Council hopeful loses challenge over residency
The troubled candidacy of Mark Hamilton came to an end Friday.
A Superior Court judge ruled that Hamilton failed to meet residency requirements for a Spokane City Council seat and prohibited his name from appearing on the general election ballot in November.
With the ruling, incumbent Councilwoman Amber Waldref is now unopposed in her re-election bid, the first time in at least 40 years a council candidate has not had an opponent. Her name will still appear on the ballot, in case a challenger mounts a write-in campaign as Hamilton hinted he might do as he left the courtroom.
Waldref said the race “definitely will be less aggressive” and called her lack of opposition a “weird luck of the draw,” but noted she’ll continue campaigning.
“I think it’s always good to have voters be able to choose between candidates, but voters need to have qualified candidates to choose from,” Waldref said after hearing of the ruling. “I appreciate that people came forward and challenged the eligibility because I think it’s important to live in the district and follow the rules.”
The ruling by Judge Ellen Kalama Clark came after a half-hour of legal arguments and about 15 minutes of deliberation.
“Mr. Hamilton’s own evidence is contradictory,” Clark said. “He did not meet the burden of proof to show he met the residency requirement.”
The Spokane City Charter requires candidates to be a resident “of the appropriate council district … for the one year immediately preceding the time of filing as a candidate.”
Hamilton has claimed to live at 217 E. Pacific Ave. since May 2012, when, he said, he bought a house with the intent of running against Waldref. But on June 20, 2012, Hamilton informed the Spokane County Elections Office that his address was 321 W. White Road, which is outside city limits. In last November’s election, Hamilton voted again as a registered resident on White Road.
It wasn’t until Jan. 14 that Hamilton changed his address with the elections office to the one on Pacific Avenue.
With this string of dates, Clark said, the evidence didn’t support Hamilton’s contention he was a Spokane resident.
Hamilton’s lawyer, Dustin Deissner, declined to say if Hamilton would appeal.
Despite significant questions about Hamilton’s candidacy, he has been able to raise sizable amounts of campaign cash. According to the state’s Public Disclosure Commission, he has spent $5,200 of the $8,300 he has raised.
Contributions have come from Spokane City Councilman Steve Salvatori, council candidate and former state legislator John Ahern, Spokane County Treasurer Rob Chase and former Supreme Court Justice Richard Sanders, among others.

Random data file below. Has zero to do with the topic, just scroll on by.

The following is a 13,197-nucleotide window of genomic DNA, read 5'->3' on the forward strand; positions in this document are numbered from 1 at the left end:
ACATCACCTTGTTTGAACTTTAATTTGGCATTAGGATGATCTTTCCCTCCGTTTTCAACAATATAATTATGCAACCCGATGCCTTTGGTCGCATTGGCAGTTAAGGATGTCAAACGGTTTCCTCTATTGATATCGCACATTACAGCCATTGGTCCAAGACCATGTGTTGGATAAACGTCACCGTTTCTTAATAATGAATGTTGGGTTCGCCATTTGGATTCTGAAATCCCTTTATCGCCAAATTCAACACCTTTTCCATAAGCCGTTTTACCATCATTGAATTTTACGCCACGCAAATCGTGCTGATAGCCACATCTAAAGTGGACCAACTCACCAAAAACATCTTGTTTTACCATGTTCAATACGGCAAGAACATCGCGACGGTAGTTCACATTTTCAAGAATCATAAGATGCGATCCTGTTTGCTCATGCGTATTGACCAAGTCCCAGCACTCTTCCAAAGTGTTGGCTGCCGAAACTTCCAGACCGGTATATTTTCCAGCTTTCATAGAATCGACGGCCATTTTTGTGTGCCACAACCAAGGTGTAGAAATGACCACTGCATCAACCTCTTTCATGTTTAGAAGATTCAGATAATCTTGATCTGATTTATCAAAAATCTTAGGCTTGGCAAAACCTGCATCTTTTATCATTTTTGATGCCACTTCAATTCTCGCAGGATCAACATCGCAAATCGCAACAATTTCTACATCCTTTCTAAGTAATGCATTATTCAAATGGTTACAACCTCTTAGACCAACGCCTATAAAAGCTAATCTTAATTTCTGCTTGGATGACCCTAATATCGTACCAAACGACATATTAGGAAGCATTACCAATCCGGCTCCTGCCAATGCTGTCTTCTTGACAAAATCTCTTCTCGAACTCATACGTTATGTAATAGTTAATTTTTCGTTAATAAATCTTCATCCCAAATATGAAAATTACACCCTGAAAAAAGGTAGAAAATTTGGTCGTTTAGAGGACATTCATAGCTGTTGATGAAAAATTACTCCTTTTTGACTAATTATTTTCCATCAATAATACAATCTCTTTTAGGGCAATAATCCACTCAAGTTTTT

Waldref has raised more than $26,000.
Carol McGirk and Cathy Gunderson, supporters of Waldref and residents of Spokane’s northeast district, first brought the complaint against Hamilton after an article appeared in The Spokesman-Review questioning his claims of residency.
Frank Malone, who represented McGirk and Gunderson, said before the hearing that he thought the ruling would go against his clients.
“Judges are very reticent to decide elections,” he said. “You really don’t want that. Bush versus Gore. I still think about that.”
But in court, Malone showed no restraint in making his case.
“Mr. Hamilton contends there were a lot of transients (at the Pacific house). He may be right,” Malone said. “He would have been one of those transients because he had no legal right to live there.”
In his defense, Deissner countered Malone was “nitpicking.”
“The decision should be made by the voters and, with all due respect, not by a Superior Court judge,” Deissner said.
Spokane County Auditor Vicki Dalton was a defendant along with Hamilton. After the ruling, she said the county doesn’t have the ability to enforce residency requirements and Hamilton could have remained on the ballot and even been elected, if no one had challenged his eligibility.
“When it comes to governance, the citizens play an important part in that process,” she said. “The judge was very clear, concise and thorough with her ruling. That adds to case law … and it helps clarify what (residency) means.”
Hamilton, who left the courtroom quickly after the decision, said he was considering continuing as a write-in candidate.
“A write-in campaign would probably work,” he said. “There are enough resources behind me. … I really believe I would win.”